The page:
Youngsters are bombarded every day with messages related to sexuality, sex and relationships from various sources. And we also know that not all the information they encounter prepares them well to make choices.
I consider my daily travel a theatre project, far from the real me: I cover myself from head to toe and wear sunglasses double the size of my face. Why? Because most of the male passengers look at all the women in the compartment as if this is something they get for free along with their ticket.
I love children and have at various times in my life flirted with the idea of adoption. But I have known since I was a child that I did not want to birth children. I have never been vague or ambivalent about this decision. I have been consistently clear and concise that this is not my calling.
How have we reached a point where non-consensual behaviours in romantic and sexual relationships are criminalised, but parental domination is still legitimised, or trivialised in the name of “Oh, but I know my parent is a good person and wants what is best for me”?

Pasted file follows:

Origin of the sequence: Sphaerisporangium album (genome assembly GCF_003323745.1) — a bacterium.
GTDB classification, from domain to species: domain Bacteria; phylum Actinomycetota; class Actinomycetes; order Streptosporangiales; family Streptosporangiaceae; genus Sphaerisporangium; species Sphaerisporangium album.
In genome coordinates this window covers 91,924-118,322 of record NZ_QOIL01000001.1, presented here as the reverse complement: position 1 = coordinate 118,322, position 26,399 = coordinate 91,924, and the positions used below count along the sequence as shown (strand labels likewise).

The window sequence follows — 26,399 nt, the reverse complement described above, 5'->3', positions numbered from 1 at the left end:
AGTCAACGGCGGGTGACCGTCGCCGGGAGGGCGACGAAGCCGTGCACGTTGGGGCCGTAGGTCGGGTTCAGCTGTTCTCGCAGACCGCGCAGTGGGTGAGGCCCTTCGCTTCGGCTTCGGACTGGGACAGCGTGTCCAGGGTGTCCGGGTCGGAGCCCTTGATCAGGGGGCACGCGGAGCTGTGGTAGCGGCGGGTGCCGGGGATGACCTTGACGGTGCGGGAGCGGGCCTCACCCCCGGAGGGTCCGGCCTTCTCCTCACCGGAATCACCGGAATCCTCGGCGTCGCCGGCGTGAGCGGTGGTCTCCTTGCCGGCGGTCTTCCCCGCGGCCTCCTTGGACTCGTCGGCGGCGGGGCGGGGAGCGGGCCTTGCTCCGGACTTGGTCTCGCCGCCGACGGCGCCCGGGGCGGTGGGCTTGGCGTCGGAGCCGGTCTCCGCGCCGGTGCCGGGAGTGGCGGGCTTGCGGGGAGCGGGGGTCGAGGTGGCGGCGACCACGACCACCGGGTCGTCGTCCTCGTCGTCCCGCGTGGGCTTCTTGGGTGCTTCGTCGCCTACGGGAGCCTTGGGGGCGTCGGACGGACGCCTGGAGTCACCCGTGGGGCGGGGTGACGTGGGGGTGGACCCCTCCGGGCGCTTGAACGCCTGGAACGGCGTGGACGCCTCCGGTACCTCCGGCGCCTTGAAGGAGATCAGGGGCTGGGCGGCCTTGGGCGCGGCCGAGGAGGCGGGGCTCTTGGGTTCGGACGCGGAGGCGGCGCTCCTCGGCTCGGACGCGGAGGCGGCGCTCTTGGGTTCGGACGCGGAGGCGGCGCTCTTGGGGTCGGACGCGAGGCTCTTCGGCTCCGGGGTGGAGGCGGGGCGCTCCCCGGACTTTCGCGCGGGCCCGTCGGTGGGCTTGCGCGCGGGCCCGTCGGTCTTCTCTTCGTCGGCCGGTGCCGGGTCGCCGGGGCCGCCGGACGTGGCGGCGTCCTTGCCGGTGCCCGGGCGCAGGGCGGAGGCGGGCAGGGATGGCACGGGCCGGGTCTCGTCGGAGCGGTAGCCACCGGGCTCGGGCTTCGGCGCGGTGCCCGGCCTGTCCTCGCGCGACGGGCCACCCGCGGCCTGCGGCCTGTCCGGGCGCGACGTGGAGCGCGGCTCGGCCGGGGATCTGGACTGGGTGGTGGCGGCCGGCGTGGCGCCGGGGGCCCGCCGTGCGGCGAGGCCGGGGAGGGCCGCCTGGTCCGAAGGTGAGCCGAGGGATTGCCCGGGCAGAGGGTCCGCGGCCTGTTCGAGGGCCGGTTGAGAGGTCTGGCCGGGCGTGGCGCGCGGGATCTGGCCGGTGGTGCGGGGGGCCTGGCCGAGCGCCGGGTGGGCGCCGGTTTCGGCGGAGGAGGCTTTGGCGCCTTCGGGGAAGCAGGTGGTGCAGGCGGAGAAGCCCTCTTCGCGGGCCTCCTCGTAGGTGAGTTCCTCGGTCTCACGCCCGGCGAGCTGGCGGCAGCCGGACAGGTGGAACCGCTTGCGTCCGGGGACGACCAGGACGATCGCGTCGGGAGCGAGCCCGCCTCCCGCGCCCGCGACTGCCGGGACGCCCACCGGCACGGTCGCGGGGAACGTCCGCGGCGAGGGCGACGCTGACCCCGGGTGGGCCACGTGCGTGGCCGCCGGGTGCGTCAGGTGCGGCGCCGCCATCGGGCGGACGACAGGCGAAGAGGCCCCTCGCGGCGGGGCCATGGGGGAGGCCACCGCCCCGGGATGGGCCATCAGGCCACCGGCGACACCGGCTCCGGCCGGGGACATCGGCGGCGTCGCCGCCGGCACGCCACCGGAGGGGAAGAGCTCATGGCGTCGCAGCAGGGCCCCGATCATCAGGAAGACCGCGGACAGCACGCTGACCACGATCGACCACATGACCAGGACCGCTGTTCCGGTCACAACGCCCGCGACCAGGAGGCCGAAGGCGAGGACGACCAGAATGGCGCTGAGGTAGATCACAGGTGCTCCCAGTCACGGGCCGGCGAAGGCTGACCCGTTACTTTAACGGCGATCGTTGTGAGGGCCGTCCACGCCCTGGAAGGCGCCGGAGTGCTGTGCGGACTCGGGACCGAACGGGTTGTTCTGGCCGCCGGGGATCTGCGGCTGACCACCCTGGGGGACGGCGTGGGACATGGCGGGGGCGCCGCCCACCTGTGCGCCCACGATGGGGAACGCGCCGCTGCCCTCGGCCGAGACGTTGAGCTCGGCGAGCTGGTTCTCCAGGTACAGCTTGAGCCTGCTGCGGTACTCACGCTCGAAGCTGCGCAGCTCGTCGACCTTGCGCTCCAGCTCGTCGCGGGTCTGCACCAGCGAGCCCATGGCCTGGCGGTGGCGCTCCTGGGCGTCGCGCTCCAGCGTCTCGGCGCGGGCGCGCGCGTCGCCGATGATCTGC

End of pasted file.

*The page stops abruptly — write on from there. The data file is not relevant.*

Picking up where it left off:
Looking for birthday gifts for nieces and nephews in a favourite, well-curated bookshop in Delhi, we were dismayed that we couldn’t find any books that told the kinds of stories that we would like for kids today to read and hear.
Little Pappu asks his father innocuous questions about all kinds of things to do with sexuality, and while his papa tries reluctantly at first to address his curiosity, he soon finds light-hearted and honest ways to explain concepts to his son.